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World gathers at UN, but stymies UN’s role in tax and transparency

**From the Financial Integrity Coalition**

As negotiators met in New York to discuss how to pay for development, new agreements on curbing illicit financial flows were worryingly absent

NEW YORK—Government negotiators, members of civil society and the private sector met in New York this week to follow up on the United Nation’s Financing for Development commitments. But despite the continued drain on economic development caused by illicit financial flows—and repeated scandals exposing financial secrecy— the week’s outcome document falls woefully short.

“The final document seems to relegate the UNECA High Level Panel Report on Illicit Financial Flows to a mere footnote,” said Jason Braganza, Deputy Executive Director of Tax Justice Network – Africa. “This report is the most definitive work on the issue to ever come out of the UN, yet member states can’t even officially welcome its findings.”

The Financing for Development Forum aims to address the estimated $2.5 trillion financing gap to pay for the world’s development goals over the next 15 years, known as the Sustainable Development Goals.

“We agreed on a universal agenda when deciding the SDGs, but curiously we don’t have universal membership in the tax bodies that are critical to address tax abuse in the UN context,” said Matti Kohonen, Private Sector Principal Advisor of Christian Aid.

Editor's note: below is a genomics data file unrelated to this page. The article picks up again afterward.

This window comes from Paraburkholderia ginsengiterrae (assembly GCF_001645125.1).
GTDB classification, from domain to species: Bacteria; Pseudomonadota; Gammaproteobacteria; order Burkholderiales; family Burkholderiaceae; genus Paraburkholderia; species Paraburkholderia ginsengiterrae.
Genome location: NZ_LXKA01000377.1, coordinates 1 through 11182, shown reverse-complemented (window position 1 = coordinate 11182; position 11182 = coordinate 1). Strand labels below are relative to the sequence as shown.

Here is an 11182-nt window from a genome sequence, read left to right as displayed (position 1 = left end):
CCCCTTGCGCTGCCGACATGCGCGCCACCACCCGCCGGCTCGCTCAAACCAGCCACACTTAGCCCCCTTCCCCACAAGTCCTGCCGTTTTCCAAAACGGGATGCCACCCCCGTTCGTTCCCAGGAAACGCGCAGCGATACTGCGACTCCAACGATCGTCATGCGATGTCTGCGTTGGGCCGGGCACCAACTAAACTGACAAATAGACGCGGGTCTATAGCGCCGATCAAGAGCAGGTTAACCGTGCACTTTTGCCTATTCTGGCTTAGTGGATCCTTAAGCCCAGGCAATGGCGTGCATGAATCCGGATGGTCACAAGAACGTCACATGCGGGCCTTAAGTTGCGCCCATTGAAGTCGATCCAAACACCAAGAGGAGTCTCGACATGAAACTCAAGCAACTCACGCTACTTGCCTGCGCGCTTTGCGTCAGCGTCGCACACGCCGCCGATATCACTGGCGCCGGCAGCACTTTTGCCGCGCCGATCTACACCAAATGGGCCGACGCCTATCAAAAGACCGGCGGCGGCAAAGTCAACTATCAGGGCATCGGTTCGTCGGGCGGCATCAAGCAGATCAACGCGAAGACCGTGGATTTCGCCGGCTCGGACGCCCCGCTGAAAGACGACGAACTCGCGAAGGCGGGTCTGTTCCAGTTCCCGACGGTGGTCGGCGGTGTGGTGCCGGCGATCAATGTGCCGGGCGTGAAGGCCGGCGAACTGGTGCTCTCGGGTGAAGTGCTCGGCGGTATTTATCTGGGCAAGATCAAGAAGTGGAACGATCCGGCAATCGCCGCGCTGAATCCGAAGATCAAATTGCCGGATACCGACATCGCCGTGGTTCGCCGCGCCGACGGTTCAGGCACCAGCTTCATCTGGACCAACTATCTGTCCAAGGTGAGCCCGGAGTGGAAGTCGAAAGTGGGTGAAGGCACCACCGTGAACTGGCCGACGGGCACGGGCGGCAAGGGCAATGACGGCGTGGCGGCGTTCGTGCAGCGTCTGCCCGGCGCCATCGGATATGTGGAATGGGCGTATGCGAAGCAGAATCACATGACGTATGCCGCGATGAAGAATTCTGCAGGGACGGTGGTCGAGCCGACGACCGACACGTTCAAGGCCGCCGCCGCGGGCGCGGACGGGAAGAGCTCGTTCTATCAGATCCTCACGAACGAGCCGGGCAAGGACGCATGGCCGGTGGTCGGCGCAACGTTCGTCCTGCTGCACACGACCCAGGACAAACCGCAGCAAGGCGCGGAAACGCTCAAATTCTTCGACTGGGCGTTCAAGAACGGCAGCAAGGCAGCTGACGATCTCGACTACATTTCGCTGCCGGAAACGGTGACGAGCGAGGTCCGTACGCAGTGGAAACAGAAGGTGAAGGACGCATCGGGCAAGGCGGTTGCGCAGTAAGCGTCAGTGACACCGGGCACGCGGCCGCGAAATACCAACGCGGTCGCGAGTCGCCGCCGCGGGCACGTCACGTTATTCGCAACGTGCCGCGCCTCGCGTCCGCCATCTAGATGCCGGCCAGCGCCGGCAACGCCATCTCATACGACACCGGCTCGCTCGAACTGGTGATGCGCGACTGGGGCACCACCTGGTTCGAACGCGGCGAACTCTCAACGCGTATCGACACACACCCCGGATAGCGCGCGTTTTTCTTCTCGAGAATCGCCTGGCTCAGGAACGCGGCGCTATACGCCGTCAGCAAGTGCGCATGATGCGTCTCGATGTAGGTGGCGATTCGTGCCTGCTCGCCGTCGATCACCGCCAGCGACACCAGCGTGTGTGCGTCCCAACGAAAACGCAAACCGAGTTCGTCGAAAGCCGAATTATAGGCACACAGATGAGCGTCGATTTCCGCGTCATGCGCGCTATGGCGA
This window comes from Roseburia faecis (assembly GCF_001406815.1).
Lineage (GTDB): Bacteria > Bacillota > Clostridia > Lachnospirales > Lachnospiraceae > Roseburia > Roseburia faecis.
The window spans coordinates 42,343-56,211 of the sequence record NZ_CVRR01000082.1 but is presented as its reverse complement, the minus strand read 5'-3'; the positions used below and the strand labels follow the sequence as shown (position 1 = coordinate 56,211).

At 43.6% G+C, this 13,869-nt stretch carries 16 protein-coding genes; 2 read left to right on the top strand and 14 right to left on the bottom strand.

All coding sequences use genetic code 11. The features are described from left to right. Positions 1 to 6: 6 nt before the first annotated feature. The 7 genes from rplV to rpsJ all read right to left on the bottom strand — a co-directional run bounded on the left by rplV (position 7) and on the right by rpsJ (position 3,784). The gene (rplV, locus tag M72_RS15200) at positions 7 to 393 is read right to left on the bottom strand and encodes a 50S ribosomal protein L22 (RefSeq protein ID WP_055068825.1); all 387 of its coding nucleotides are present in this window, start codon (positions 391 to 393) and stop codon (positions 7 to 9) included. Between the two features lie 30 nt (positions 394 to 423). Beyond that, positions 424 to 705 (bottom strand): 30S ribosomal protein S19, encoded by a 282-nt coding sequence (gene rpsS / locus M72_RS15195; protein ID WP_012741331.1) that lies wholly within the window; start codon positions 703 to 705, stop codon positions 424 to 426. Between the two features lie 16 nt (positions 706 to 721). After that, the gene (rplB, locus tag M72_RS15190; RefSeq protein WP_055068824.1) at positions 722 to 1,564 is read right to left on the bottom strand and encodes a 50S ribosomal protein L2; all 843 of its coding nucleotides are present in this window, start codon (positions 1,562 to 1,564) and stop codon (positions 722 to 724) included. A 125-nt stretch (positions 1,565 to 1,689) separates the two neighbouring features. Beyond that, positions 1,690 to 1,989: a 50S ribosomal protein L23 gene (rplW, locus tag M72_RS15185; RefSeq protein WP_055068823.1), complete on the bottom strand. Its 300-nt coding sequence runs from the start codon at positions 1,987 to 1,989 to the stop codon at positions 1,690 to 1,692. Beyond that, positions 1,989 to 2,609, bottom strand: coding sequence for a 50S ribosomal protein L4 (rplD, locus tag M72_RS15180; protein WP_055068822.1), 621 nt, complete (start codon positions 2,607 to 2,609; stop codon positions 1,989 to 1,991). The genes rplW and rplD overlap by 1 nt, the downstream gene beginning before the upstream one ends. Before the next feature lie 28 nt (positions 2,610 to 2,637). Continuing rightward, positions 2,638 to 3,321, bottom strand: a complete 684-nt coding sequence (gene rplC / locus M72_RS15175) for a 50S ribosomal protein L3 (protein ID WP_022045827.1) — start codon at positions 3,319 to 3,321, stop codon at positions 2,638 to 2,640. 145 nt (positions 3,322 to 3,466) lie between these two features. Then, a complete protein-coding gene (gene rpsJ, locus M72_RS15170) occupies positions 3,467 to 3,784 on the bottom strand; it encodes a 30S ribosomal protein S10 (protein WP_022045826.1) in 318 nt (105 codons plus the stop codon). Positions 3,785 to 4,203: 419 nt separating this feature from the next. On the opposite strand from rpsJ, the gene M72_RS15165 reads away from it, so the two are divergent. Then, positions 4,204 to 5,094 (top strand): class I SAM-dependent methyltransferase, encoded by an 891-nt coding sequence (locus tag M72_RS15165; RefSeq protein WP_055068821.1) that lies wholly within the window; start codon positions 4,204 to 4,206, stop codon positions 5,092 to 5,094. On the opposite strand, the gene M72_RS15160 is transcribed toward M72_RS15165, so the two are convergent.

Despite repeated calls from several countries, and larger regional blocs including the G77+China, member states failed to call for the upgrading of the UN Tax Committee to a full intergovernmental body.

“We’ve seen this movie play out before: the few seem to outweigh the wishes of the many,” said Pooja Rangaprasad, Policy Coordinator for the Financial Transparency Coalition. “Despite the opportunity to rethink who is really making the rules, we’re still left with a situation where most countries are on the outside looking in.”

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Notes to Editors:
  • The G77+China is a group of 134 developing countries. You can read their statement in support of an intergovernmental tax body at the UN here.
  • The Financing for Development Follow Up Forum takes place from 22-25 May 2017.
  • Read the Mbeki High Level Panel Report on IFFs here.
  • Read more about why an intergovernmental body on tax at the UN is important here.
  • Read more about every government that has supported an intergovernmental tax body at the UN here.
  • Read more about the financial transparency initiatives needed to curb illicit financial flows here.
Contact:

Christian Freymeyer, +1.410.490.6850

24/05/2017

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About TJNA

The Tax Justice Network-Africa (TJN-A) is a Pan-African initiative and a member of the Global Alliance for Tax Justice. Launched in January 2007 during the World Social Forum (WSF) held in Nairobi, TJN-A promotes socially- just, accountable and progressive taxation systems in Africa. It advocates for tax policies with pro-poor outcomes and tax systems that curb public resource leakages and enhance domestic resource mobilisation.

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